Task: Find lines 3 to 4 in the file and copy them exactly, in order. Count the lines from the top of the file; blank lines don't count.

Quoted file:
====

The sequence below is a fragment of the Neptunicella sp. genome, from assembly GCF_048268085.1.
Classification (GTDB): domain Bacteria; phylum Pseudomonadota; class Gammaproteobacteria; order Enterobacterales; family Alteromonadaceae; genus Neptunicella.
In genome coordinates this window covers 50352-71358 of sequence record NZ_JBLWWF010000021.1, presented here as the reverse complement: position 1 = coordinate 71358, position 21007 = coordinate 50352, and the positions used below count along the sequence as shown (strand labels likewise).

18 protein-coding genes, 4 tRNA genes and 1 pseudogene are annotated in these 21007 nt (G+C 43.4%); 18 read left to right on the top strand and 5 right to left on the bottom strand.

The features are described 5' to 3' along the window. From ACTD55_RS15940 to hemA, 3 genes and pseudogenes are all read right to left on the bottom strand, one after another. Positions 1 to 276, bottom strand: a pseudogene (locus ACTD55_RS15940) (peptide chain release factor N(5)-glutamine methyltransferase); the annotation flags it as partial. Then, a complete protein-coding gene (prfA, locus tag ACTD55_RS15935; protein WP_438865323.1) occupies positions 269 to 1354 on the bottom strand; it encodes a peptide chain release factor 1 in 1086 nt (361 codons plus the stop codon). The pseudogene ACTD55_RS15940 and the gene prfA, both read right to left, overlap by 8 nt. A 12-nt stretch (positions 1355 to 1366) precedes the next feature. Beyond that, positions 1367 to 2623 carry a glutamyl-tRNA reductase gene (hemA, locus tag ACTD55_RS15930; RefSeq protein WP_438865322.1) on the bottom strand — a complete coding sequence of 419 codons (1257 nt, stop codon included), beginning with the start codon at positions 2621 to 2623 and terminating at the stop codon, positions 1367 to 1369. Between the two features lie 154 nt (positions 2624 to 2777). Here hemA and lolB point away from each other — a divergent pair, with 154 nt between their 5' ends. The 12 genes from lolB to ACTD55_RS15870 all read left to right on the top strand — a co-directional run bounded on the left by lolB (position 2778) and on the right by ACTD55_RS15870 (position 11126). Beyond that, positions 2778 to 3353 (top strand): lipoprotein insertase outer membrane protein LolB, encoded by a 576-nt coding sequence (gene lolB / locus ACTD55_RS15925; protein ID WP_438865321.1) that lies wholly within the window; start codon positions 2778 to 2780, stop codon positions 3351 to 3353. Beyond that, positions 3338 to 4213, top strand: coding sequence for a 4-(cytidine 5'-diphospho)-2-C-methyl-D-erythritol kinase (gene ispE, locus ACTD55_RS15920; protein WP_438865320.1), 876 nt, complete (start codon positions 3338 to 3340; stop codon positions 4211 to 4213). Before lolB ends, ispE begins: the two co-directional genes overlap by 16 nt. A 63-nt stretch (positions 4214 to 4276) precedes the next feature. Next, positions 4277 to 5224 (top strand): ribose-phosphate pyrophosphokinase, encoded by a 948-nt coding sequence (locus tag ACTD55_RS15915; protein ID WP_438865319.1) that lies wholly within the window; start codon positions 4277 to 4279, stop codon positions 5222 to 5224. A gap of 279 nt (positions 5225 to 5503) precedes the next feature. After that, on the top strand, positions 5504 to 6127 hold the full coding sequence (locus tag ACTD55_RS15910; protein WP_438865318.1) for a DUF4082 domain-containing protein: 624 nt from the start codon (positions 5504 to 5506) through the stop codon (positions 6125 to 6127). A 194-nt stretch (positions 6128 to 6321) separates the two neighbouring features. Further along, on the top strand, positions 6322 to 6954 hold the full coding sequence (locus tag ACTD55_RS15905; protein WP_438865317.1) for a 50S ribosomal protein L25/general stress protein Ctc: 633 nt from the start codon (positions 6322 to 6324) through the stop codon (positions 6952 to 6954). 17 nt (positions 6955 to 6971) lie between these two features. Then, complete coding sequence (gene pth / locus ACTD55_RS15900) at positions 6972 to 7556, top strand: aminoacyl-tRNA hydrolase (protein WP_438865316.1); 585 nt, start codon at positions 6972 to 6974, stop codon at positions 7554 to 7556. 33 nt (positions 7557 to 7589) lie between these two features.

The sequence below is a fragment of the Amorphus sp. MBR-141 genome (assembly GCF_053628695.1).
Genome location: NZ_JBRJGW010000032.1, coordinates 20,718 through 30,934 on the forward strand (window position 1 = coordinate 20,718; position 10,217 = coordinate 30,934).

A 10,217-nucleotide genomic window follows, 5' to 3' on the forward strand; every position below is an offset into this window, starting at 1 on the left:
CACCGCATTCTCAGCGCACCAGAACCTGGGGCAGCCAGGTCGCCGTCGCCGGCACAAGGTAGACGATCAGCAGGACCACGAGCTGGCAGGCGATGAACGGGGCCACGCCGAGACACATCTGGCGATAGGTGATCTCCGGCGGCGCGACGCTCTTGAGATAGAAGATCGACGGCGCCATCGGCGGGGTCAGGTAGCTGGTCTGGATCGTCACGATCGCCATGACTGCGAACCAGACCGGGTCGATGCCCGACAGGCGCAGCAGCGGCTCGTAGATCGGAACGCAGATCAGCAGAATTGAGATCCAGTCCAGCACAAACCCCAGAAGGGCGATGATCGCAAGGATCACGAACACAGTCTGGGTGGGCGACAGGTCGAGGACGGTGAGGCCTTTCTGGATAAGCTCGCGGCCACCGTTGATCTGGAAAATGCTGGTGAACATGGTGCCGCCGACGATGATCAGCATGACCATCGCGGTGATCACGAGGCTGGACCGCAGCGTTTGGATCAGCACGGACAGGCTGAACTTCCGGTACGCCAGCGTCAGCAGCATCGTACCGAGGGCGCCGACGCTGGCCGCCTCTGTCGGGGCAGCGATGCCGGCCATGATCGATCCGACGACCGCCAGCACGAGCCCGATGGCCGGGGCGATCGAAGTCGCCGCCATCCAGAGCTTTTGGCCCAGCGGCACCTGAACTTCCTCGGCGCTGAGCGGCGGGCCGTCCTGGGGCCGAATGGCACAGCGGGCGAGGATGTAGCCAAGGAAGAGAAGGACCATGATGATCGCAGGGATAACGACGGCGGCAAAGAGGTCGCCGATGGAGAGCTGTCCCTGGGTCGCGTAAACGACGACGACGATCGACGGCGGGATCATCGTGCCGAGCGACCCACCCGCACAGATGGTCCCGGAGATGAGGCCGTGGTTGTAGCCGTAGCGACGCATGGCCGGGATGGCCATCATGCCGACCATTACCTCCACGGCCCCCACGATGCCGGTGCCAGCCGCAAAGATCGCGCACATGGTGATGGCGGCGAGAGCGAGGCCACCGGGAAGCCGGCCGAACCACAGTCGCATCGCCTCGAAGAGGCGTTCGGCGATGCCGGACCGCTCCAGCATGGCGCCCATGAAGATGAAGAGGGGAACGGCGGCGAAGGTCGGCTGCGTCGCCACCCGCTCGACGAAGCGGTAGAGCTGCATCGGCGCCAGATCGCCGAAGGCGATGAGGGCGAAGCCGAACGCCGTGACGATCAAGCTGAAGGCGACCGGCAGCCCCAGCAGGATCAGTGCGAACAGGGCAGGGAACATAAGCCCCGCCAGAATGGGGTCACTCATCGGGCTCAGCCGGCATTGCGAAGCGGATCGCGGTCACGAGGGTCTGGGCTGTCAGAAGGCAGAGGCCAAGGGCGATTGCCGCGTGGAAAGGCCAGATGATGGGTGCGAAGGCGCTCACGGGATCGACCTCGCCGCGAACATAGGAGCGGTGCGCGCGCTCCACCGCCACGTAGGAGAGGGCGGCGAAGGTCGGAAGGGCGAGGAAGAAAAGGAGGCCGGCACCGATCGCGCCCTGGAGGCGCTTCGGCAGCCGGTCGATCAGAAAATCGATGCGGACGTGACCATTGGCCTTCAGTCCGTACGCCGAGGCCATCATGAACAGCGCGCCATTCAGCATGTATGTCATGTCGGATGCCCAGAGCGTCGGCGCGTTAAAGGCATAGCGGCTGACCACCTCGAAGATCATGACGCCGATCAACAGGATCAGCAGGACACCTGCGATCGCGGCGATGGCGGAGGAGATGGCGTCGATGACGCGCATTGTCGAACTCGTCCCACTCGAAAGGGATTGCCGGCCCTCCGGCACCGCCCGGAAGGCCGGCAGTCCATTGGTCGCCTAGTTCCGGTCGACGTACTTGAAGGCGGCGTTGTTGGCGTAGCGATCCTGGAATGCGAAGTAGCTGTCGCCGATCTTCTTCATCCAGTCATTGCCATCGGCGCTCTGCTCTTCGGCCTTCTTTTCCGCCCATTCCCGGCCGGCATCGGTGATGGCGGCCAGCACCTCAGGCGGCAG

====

In genome coordinates this window covers 50352-71358 of sequence record NZ_JBLWWF010000021.1, presented here as the reverse complement: position 1 = coordinate 71358, position 21007 = coordinate 50352, and the positions used below count along the sequence as shown (strand labels likewise).

18 protein-coding genes, 4 tRNA genes and 1 pseudogene are annotated in these 21007 nt (G+C 43.4%); 18 read left to right on the top strand and 5 right to left on the bottom strand.